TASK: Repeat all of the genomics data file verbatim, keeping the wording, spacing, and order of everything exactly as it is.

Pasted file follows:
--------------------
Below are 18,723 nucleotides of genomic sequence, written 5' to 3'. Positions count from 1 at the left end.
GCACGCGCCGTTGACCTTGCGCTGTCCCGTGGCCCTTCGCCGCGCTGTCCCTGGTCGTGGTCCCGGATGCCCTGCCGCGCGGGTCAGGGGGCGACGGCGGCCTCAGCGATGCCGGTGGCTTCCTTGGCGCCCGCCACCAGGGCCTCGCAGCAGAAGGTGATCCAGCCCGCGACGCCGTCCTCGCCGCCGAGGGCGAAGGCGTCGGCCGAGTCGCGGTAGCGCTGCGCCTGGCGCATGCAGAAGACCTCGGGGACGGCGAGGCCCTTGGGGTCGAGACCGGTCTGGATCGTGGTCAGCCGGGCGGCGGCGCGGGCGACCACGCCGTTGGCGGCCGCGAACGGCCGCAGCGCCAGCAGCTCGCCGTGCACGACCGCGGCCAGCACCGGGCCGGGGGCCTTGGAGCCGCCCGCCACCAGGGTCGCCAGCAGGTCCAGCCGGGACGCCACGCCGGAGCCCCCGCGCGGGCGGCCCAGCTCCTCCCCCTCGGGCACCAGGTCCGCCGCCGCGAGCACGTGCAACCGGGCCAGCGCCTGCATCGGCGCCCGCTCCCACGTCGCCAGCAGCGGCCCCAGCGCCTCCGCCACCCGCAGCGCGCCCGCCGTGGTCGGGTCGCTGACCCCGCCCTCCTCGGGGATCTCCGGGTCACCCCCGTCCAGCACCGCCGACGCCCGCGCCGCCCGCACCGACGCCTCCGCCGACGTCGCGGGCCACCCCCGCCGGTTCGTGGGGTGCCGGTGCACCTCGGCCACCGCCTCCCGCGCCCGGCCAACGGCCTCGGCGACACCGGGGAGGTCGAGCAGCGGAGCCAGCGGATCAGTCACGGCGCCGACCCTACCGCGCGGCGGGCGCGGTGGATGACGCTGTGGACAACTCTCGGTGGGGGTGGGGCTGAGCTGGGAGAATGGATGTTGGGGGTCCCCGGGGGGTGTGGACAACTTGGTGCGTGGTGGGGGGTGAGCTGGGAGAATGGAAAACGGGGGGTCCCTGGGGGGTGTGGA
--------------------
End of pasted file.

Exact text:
Below are 18,723 nucleotides of genomic sequence, written 5' to 3'. Positions count from 1 at the left end.
GCACGCGCCGTTGACCTTGCGCTGTCCCGTGGCCCTTCGCCGCGCTGTCCCTGGTCGTGGTCCCGGATGCCCTGCCGCGCGGGTCAGGGGGCGACGGCGGCCTCAGCGATGCCGGTGGCTTCCTTGGCGCCCGCCACCAGGGCCTCGCAGCAGAAGGTGATCCAGCCCGCGACGCCGTCCTCGCCGCCGAGGGCGAAGGCGTCGGCCGAGTCGCGGTAGCGCTGCGCCTGGCGCATGCAGAAGACCTCGGGGACGGCGAGGCCCTTGGGGTCGAGACCGGTCTGGATCGTGGTCAGCCGGGCGGCGGCGCGGGCGACCACGCCGTTGGCGGCCGCGAACGGCCGCAGCGCCAGCAGCTCGCCGTGCACGACCGCGGCCAGCACCGGGCCGGGGGCCTTGGAGCCGCCCGCCACCAGGGTCGCCAGCAGGTCCAGCCGGGACGCCACGCCGGAGCCCCCGCGCGGGCGGCCCAGCTCCTCCCCCTCGGGCACCAGGTCCGCCGCCGCGAGCACGTGCAACCGGGCCAGCGCCTGCATCGGCGCCCGCTCCCACGTCGCCAGCAGCGGCCCCAGCGCCTCCGCCACCCGCAGCGCGCCCGCCGTGGTCGGGTCGCTGACCCCGCCCTCCTCGGGGATCTCCGGGTCACCCCCGTCCAGCACCGCCGACGCCCGCGCCGCCCGCACCGACGCCTCCGCCGACGTCGCGGGCCACCCCCGCCGGTTCGTGGGGTGCCGGTGCACCTCGGCCACCGCCTCCCGCGCCCGGCCAACGGCCTCGGCGACACCGGGGAGGTCGAGCAGCGGAGCCAGCGGATCAGTCACGGCGCCGACCCTACCGCGCGGCGGGCGCGGTGGATGACGCTGTGGACAACTCTCGGTGGGGGTGGGGCTGAGCTGGGAGAATGGATGTTGGGGGTCCCCGGGGGGTGTGGACAACTTGGTGCGTGGTGGGGGGTGAGCTGGGAGAATGGAAAACGGGGGGTCCCTGGGGGGTGTGGA